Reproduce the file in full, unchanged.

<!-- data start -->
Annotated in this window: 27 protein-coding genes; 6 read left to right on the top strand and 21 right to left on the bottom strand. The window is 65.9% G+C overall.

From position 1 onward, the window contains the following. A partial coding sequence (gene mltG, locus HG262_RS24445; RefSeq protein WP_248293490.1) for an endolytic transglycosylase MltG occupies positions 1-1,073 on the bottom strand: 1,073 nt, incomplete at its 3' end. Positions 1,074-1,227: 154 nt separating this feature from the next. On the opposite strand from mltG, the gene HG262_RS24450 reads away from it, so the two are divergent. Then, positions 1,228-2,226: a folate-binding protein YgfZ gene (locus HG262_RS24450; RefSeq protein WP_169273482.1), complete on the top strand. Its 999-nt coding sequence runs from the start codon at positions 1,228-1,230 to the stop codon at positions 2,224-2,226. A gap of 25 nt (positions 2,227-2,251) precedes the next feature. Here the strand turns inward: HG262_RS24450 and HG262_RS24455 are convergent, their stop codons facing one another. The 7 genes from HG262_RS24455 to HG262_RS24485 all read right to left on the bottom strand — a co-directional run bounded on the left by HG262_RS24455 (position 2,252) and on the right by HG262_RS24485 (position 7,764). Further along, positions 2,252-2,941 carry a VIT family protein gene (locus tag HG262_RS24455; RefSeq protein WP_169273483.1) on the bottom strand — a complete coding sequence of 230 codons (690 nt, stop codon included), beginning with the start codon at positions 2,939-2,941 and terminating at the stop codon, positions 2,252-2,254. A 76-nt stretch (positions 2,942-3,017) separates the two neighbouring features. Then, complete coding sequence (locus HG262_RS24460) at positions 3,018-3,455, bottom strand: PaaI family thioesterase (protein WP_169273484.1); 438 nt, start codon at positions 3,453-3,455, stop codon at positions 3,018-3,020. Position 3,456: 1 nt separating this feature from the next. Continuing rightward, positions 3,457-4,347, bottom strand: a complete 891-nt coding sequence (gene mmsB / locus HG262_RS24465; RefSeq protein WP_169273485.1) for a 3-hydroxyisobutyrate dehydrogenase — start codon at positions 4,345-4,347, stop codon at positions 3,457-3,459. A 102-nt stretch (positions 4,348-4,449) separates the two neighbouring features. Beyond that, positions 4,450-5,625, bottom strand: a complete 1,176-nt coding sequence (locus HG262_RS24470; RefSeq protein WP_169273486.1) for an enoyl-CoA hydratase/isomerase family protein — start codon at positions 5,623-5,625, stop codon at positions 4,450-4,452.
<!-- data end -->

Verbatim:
Annotated in this window: 27 protein-coding genes; 6 read left to right on the top strand and 21 right to left on the bottom strand. The window is 65.9% G+C overall.

From position 1 onward, the window contains the following. A partial coding sequence (gene mltG, locus HG262_RS24445; RefSeq protein WP_248293490.1) for an endolytic transglycosylase MltG occupies positions 1-1,073 on the bottom strand: 1,073 nt, incomplete at its 3' end. Positions 1,074-1,227: 154 nt separating this feature from the next. On the opposite strand from mltG, the gene HG262_RS24450 reads away from it, so the two are divergent. Then, positions 1,228-2,226: a folate-binding protein YgfZ gene (locus HG262_RS24450; RefSeq protein WP_169273482.1), complete on the top strand. Its 999-nt coding sequence runs from the start codon at positions 1,228-1,230 to the stop codon at positions 2,224-2,226. A gap of 25 nt (positions 2,227-2,251) precedes the next feature. Here the strand turns inward: HG262_RS24450 and HG262_RS24455 are convergent, their stop codons facing one another. The 7 genes from HG262_RS24455 to HG262_RS24485 all read right to left on the bottom strand — a co-directional run bounded on the left by HG262_RS24455 (position 2,252) and on the right by HG262_RS24485 (position 7,764). Further along, positions 2,252-2,941 carry a VIT family protein gene (locus tag HG262_RS24455; RefSeq protein WP_169273483.1) on the bottom strand — a complete coding sequence of 230 codons (690 nt, stop codon included), beginning with the start codon at positions 2,939-2,941 and terminating at the stop codon, positions 2,252-2,254. A 76-nt stretch (positions 2,942-3,017) separates the two neighbouring features. Then, complete coding sequence (locus HG262_RS24460) at positions 3,018-3,455, bottom strand: PaaI family thioesterase (protein WP_169273484.1); 438 nt, start codon at positions 3,453-3,455, stop codon at positions 3,018-3,020. Position 3,456: 1 nt separating this feature from the next. Continuing rightward, positions 3,457-4,347, bottom strand: a complete 891-nt coding sequence (gene mmsB / locus HG262_RS24465; RefSeq protein WP_169273485.1) for a 3-hydroxyisobutyrate dehydrogenase — start codon at positions 4,345-4,347, stop codon at positions 3,457-3,459. A 102-nt stretch (positions 4,348-4,449) separates the two neighbouring features. Beyond that, positions 4,450-5,625, bottom strand: a complete 1,176-nt coding sequence (locus HG262_RS24470; RefSeq protein WP_169273486.1) for an enoyl-CoA hydratase/isomerase family protein — start codon at positions 5,623-5,625, stop codon at positions 4,450-4,452.